Waterways of Endless Mountains Topic of Heritage Region Presentations

The Loyalsock Creek (top), one of two waterways to be celebrated by the EMHR in a speakers series this spring, at Worlds End State Park in 2018. Paddlers on a sojourn take in the Great Bend area of the Susquehanna River (above) in 2018.

Scenic photos by Rick Hiduk

The Endless Mountains Heritage Region (EMHR) invites the public to attend one or more free-to-the-public presentations this spring that are focused on the North Branch Susquehanna River and the Loyalsock Creek, two of the premier recreational waterways coursing through the region. The Susquehanna River will be celebrated in Montrose and Tunkhannock on Saturdays, April 13 and 20 respectively. The Loyalsock will be the topic of a presentation on Friday, May 17.

Both waterways share the distinction of having been named River of the Year by the Pennsylvania Organization of Watersheds and Rivers (POWR), the North Branch in 2016 and the Loyalsock just last year. In each case, special events were held in the water and along the shores to bring people back to nature and remind them of the aesthetic, recreational and economic value of sustaining healthy waterways.

The Loyalsock is a mini-ecosystem of the rest of Pennsylvania, bringing with her legacy logging, coal mining and acid mine drainage, natural gas exploration and infrastructure, and extreme weather and climate change concerns,” noted Carol Parenzan (below) of the Middle Susquehanna Riverkeeper Association. “We can learn from our Lady Loyalsock and extract those lessons for elsewhere in the state.”

Parenzan spearheaded last year’s River of the Year events along the Loyalsock and will share those experiences with audience members at the May 17 event, which will be held at the DCNR Loyalsock District Office in Dushore at 10 am.

Water quality, biodiversity and both the positive and negative impacts of development will also be at the core of Melvin Zimmerman’s presentation on the Loyalsock. Zimmerman (below), an instructor at Lycoming College and member of the Loyalsock Creek Watershed Association, stated, “The exceptional value of the waters as well as the diversity of natural resources and destinations such as Rose Lake Valley, the Haystacks, the Loyalsock Trail and Worlds End State Park make the Loyalsock a Pennsylvania jewel.”

Environmental activist and Susquehanna River advocate Donald Williams will delve into the geology and human history of the earliest explorers of the river, as well as chronicle the lives of several individuals who lived along the river over the past three centuries. “More than six generations of my family have called it home,” Williams noted of his personal attachment to the waterway. “It is a touchstone to the past as well as a natural and recreational resource worth protecting and preserving.”

The Susquehanna River first enters Pennsylvania in Susquehanna County, meandering past the communities of Lanesboro, Susquehanna Depot, Great Bend and Hallstead before turning back north into New York state. Though the 15-mile stretch seems short in comparison to its longer runs through Bradford and Wyoming counties, its significance to Native Americans and development by European settlers rivals that of any other county.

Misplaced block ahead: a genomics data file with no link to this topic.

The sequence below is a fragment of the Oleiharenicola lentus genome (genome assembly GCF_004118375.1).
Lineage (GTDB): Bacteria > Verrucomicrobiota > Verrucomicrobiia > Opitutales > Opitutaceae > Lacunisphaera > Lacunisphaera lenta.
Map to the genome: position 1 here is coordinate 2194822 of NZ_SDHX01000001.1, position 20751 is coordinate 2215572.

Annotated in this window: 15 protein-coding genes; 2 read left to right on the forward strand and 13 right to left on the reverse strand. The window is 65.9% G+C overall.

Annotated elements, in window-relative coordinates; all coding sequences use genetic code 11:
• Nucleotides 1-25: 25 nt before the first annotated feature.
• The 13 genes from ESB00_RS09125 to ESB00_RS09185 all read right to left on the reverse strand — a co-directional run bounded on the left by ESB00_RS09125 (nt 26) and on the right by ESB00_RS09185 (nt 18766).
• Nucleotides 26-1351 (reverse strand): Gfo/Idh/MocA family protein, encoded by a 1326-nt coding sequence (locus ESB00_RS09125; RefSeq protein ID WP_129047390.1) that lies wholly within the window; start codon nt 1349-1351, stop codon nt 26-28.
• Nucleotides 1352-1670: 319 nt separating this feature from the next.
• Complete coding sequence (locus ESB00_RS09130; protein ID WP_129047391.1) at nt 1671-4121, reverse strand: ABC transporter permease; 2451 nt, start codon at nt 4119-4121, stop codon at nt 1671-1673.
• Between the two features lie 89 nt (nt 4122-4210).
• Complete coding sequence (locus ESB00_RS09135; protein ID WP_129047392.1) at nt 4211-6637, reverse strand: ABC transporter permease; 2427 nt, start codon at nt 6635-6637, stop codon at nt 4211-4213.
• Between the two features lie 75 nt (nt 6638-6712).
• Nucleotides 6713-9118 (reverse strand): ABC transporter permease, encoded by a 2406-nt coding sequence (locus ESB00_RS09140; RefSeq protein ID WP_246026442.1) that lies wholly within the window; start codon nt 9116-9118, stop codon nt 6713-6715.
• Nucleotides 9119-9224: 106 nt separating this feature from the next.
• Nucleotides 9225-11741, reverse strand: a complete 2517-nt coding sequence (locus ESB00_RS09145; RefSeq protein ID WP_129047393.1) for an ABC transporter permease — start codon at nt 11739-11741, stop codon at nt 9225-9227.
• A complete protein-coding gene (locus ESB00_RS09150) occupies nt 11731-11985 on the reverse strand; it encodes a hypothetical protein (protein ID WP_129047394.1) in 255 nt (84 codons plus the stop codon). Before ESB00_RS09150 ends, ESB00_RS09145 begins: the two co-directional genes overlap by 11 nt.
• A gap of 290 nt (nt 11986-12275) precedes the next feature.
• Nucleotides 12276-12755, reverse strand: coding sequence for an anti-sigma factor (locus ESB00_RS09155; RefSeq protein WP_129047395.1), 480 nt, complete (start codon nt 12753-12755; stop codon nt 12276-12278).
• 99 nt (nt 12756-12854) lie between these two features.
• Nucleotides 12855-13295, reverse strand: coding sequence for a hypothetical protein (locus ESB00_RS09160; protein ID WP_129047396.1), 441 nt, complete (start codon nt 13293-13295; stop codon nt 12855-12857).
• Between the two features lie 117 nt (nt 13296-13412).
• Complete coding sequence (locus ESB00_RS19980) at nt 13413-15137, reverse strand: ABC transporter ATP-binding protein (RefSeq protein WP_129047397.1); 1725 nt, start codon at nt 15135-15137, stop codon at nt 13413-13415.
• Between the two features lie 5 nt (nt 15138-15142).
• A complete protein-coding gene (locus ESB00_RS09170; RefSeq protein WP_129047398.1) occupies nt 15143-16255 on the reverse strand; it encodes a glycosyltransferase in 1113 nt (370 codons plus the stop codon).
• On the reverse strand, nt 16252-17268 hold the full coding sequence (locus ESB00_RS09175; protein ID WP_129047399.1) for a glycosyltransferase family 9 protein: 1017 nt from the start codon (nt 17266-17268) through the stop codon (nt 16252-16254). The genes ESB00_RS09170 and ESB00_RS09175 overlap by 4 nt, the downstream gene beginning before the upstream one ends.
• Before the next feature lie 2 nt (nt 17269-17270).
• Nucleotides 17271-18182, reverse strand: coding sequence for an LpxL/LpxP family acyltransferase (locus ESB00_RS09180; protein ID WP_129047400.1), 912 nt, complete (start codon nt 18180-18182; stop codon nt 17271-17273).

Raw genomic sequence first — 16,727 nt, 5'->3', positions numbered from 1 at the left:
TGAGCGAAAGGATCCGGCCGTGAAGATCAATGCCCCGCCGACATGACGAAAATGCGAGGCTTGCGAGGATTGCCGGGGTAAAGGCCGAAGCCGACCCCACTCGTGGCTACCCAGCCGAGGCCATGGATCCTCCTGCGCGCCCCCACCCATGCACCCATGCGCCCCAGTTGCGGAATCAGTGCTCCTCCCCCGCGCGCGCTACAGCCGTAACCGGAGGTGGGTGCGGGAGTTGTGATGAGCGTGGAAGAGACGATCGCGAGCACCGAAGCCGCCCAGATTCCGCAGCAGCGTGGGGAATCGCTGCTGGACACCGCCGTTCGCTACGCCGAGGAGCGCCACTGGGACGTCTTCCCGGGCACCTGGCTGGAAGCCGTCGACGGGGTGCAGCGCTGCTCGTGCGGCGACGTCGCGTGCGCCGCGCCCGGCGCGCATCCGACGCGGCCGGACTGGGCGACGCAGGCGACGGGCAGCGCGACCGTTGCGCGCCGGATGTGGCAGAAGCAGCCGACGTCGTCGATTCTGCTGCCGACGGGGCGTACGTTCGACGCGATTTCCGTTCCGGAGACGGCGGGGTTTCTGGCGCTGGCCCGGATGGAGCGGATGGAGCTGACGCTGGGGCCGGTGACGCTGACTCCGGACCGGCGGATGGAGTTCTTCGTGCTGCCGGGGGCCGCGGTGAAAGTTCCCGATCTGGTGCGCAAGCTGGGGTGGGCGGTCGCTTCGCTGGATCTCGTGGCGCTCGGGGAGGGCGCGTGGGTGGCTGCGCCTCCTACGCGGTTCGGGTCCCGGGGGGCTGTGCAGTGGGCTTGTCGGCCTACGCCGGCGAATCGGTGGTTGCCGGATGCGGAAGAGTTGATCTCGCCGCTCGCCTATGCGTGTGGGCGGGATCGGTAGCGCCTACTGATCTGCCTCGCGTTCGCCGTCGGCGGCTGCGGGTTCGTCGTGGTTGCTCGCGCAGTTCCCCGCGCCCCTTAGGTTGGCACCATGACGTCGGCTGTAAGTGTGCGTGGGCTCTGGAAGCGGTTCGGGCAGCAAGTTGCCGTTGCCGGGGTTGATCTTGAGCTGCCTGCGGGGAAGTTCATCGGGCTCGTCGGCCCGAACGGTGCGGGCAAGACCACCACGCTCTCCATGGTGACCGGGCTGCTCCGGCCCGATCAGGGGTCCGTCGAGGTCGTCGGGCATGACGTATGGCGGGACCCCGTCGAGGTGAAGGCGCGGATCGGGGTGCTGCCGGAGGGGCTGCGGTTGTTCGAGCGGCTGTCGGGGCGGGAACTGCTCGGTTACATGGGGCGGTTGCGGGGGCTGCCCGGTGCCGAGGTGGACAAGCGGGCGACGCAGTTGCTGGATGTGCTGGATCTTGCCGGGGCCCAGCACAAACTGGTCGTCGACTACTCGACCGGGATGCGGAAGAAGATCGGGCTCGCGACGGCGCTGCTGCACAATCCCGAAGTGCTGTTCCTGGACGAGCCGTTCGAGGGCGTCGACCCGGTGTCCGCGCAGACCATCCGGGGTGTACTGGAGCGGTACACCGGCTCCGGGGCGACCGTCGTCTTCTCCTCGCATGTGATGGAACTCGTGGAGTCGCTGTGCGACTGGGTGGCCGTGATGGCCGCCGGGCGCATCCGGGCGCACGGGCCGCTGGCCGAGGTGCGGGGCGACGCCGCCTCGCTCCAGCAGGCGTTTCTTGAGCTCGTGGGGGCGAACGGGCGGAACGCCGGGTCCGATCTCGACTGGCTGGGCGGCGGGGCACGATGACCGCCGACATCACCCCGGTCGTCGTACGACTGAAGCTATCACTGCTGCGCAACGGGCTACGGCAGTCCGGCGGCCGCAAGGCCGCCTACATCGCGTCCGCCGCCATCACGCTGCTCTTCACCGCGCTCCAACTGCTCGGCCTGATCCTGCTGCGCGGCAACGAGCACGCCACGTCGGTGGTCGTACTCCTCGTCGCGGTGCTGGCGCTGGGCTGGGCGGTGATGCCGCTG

Gere Reisinger is not only an expert on the Native American history as the chairman of the Sacred Sites Committee for the Seneca Nation, his grandmother grew medicinal herbs in the rich soils of the Susquehanna’s flood plains, maintaining a centuries-old tradition. Reisinger (above) grew up in Kingston, which he cites as the birthplace of matriarchal democracy for the Houdenosaunee, the famous Iroquois Confederacy.

There are two sacred sites near present-day Kingston, including a village and burial site, that Reisinger maintains are being desecrated by erosion, pollution, and unchecked development. “The Susquehanna is the most sacred estuary in the world,” he stated, adding that the Onondagas consider the waterway to be the mother of all rivers on the planet. “It has some of the truest nature in the world, and it is now one of the most challenged waterways.”

The presentation focused on the Susquehanna River will be held at the Montrose Theater at 10 am on April 13 and at the Dietrich Theater in Tunkhannock at 10 am on April 20.

The key components that EMHR executive director Cain Chamberlin wants each presentation to extol and expound upon is history, environmental stewardship and recreation. “Each of the panelists really brings with them a wealth of knowledge about one if not all three of these elements,” Chamberlin stated.

Additional speakers on the Susquehanna River will include Susquehanna Greenway Partnership founding board member Richard Fitzsimmons and Emily Rinaldi (above), EMHR’s water trail coordinator. The Loyalsock panel will be rounded out by Sullivan County Conservation District watershed specialist Corey Richmond and Lisa Mazzarella from WVIA Media.

Prior to the Susquehanna River panel discussions, audiences will enjoy a screening of WVIA’s 2005 production, Looking to the River.” During the May 17 presentation, there will be a showing of WVIA’s “Our Town: Sullivan County,” which features an informative segment and wonderfully captured footage of the Loyalsock Creek.

These should be really nice presentations for the community just before the summer tourist season brings people to these bodies of water,” said Chamberlin.

All three events were funded in part by the Endless Mountains Visitors Bureau and the Room Tax Funds of Sullivan, Susquehanna and Wyoming Counties. From June through August, the EMHR will host public events in Bradford County to celebrate its county parks.

A busy day on the Susquehanna River at Tunkhannock

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